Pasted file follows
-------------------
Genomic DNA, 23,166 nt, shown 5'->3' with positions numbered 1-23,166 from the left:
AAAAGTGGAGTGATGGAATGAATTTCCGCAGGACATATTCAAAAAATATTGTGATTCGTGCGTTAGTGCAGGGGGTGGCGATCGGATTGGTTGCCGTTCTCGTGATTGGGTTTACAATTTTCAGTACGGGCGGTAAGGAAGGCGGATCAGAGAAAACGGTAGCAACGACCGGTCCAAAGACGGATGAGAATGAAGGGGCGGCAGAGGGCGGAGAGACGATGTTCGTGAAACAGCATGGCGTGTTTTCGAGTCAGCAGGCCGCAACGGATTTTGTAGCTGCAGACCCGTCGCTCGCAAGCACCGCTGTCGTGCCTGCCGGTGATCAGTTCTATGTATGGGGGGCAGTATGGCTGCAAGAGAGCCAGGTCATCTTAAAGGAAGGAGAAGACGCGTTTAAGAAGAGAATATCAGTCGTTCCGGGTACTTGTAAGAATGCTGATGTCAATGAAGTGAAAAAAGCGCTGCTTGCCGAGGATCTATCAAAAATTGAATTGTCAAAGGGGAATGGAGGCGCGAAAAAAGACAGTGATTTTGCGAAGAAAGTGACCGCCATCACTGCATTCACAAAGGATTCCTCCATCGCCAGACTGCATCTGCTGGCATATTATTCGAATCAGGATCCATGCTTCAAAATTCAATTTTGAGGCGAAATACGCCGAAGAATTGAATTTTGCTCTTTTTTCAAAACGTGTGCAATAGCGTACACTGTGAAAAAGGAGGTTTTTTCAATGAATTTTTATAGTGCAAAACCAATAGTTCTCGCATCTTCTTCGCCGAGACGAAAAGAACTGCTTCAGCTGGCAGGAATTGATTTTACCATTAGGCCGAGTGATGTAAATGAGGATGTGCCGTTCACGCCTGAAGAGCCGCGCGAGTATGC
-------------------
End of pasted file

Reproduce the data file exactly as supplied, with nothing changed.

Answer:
Genomic DNA, 23,166 nt, shown 5'->3' with positions numbered 1-23,166 from the left:
AAAAGTGGAGTGATGGAATGAATTTCCGCAGGACATATTCAAAAAATATTGTGATTCGTGCGTTAGTGCAGGGGGTGGCGATCGGATTGGTTGCCGTTCTCGTGATTGGGTTTACAATTTTCAGTACGGGCGGTAAGGAAGGCGGATCAGAGAAAACGGTAGCAACGACCGGTCCAAAGACGGATGAGAATGAAGGGGCGGCAGAGGGCGGAGAGACGATGTTCGTGAAACAGCATGGCGTGTTTTCGAGTCAGCAGGCCGCAACGGATTTTGTAGCTGCAGACCCGTCGCTCGCAAGCACCGCTGTCGTGCCTGCCGGTGATCAGTTCTATGTATGGGGGGCAGTATGGCTGCAAGAGAGCCAGGTCATCTTAAAGGAAGGAGAAGACGCGTTTAAGAAGAGAATATCAGTCGTTCCGGGTACTTGTAAGAATGCTGATGTCAATGAAGTGAAAAAAGCGCTGCTTGCCGAGGATCTATCAAAAATTGAATTGTCAAAGGGGAATGGAGGCGCGAAAAAAGACAGTGATTTTGCGAAGAAAGTGACCGCCATCACTGCATTCACAAAGGATTCCTCCATCGCCAGACTGCATCTGCTGGCATATTATTCGAATCAGGATCCATGCTTCAAAATTCAATTTTGAGGCGAAATACGCCGAAGAATTGAATTTTGCTCTTTTTTCAAAACGTGTGCAATAGCGTACACTGTGAAAAAGGAGGTTTTTTCAATGAATTTTTATAGTGCAAAACCAATAGTTCTCGCATCTTCTTCGCCGAGACGAAAAGAACTGCTTCAGCTGGCAGGAATTGATTTTACCATTAGGCCGAGTGATGTAAATGAGGATGTGCCGTTCACGCCTGAAGAGCCGCGCGAGTATGC